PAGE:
The Seven Deadly Sins of the K-12 Education System
Costly and Ineffective Programs and Strategies by Philip S. Cicero, Ed.D.
This book is for anyone who believes that reducing class size, doing more homework, being taught by experienced teachers, using technology, receiving remediation, repeating a grade and increasing school time will improve student achievement. The reason this book is for you is because these long practiced academic interventions just don’t work. Not only do they not work but they are overly priced, costly and put an unnecessary financial burden on school districts and taxpayers. So why do we continue to use them? We use them because we believe they work. However, that’s not the reality. Recent research demonstrates that those respective interventions have little, if any, impact on improving student achievement. This book reviews the research debunking the myths, estimates the various wasteful costs of these ineffective myths and offers practical and alternative means to improving student achievement.
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Philip S. Cicero, Ed.D.
Dr. Philip Cicero retired in 2008 after 35 years of service as a coach, club advisor, teacher, building and school district administrator, and his last 11 years as superintendent of schools.
He has taught physical education and special education at all grade levels from K-12. After teaching for 12 years, he entered administration and assumed the role of special education chairperson then director of educational services. Later, he became an assistant superintendent responsible for curriculum and pupil personnel services. He concluded his fulfilling career as superintendent of schools on Long Island, New York.
In 2008, following his retirement, he began a second career as an adjunct professor of education in the school of education at Adelphi University. He has taught a variety of courses to both undergraduate and graduate level students including child development, children with special needs, and schools, community and society. He also serves as the department’s co-chairperson of the Advisory Council, along with the dean of education.
Since his retirement he has published a number of articles covering a range of timely topics such as class size, seniority of teachers, testing for early childhood students, homework, mentoring new administrators, and the value of today’s high school diploma. These articles have appeared in the New York State School Boards Newsletter, School Administrator, American School Board Journal, along with articles appearing as op/ed pieces in a regional newspaper.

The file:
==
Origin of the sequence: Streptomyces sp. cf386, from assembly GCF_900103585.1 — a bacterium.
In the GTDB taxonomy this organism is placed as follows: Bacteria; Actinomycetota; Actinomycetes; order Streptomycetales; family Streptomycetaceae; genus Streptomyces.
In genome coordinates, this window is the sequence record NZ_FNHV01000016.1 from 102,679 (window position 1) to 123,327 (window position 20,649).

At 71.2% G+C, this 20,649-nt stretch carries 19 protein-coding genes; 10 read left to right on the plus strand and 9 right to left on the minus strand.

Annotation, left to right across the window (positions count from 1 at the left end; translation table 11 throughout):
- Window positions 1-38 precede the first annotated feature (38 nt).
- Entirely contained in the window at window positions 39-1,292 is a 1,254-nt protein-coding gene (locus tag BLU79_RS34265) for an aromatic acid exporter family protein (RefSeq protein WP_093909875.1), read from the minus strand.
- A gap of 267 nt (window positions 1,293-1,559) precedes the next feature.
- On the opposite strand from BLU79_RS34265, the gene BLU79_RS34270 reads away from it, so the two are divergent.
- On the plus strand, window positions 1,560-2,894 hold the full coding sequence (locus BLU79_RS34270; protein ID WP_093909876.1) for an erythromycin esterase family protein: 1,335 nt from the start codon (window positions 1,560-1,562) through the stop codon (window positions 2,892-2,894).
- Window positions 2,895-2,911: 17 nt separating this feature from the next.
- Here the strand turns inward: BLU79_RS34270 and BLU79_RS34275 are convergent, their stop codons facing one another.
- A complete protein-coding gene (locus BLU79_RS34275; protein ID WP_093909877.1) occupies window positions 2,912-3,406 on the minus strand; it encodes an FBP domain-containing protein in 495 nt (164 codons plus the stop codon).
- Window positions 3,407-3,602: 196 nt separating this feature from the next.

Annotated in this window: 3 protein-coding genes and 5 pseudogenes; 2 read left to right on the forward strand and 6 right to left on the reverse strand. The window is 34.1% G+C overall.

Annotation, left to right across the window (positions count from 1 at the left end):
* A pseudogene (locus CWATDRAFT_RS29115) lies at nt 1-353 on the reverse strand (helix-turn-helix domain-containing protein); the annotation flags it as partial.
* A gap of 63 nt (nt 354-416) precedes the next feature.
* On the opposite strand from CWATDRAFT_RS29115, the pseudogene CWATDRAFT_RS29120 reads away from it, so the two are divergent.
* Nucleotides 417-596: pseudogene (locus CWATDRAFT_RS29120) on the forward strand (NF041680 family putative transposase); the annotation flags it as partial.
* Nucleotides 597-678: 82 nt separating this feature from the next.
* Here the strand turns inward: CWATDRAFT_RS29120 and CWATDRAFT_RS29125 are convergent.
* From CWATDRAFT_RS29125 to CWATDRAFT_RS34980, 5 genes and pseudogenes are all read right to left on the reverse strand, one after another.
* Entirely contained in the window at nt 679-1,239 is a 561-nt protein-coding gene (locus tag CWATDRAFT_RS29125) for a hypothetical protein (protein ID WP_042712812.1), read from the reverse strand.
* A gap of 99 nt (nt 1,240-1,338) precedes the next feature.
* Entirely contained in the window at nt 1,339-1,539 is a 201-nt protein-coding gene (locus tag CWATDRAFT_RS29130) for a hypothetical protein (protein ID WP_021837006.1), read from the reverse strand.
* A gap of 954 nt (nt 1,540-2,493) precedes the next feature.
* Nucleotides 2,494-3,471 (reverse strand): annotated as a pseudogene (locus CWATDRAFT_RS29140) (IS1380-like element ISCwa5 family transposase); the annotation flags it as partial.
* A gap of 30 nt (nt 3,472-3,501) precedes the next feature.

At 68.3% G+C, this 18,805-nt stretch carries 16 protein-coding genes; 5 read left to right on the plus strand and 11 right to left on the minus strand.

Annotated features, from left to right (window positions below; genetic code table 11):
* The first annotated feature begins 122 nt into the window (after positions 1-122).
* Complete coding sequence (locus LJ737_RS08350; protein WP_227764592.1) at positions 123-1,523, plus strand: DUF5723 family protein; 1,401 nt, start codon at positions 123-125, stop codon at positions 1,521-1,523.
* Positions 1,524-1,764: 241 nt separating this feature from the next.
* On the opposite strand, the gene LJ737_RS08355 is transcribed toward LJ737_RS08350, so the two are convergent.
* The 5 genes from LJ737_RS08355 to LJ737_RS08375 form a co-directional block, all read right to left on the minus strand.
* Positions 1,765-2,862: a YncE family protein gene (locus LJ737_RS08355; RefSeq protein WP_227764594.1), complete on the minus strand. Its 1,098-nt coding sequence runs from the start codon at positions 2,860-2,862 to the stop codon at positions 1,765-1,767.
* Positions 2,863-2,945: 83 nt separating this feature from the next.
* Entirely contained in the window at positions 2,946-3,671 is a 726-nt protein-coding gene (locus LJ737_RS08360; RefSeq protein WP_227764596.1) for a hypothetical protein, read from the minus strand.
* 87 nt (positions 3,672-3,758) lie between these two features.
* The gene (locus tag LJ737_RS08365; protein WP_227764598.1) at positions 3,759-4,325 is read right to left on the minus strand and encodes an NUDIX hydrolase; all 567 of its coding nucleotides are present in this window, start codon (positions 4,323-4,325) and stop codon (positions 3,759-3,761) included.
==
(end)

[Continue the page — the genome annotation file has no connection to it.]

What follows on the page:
His formal education started with Manhattan College (B.S.), followed by Adelphi University (M.A.) and then New York University where he earned his doctoral degree (Ed.D.). While attending NYU, he also completed his course requirements for New York State certifications in school building administration and school district administration at Hofstra University.
While quite pleased with his educational contributions, he remains slightly disappointed at times that he never achieved his childhood dream of playing professional baseball for an often hated New York team. His childhood allegiance has since changed to the other side of that town. While his playing dreams have never fully disappeared, his passion for the game continues as a fan. He and two of his lifelong and closest friends from fourth grade – Lou and Jim – travel annually to different cities each summer to see out of town baseball games.
He lives in New York with his beautiful wife Joanne, along with their loyal dog, a white Havanese named Evita. The three periodically spend time in Florida to escape the New York winters.
To keep his mind clear and open to new writing ideas, he finds his relaxation and inspiration by running and bicycling for various charitable causes and also by playing golf and occasionally taking swings at a local batting range. Some dreams never go away.
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Cicero, Philip S. [MC????]
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I believe that Philip is a member of the Class of 1973.
McEneney, Mike (MC1953)
[JR: Thanks, Mike. Much appreciated.]
Cicero, Philip S. [MC1973]
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Comment That’s me … Class of 1973. Thanks for the press release. Still follow the Jaspers and try to get to a few bb games each year. Thanks again, Phil
# – # – # – # – # 2013-Sep-28 @ 18:02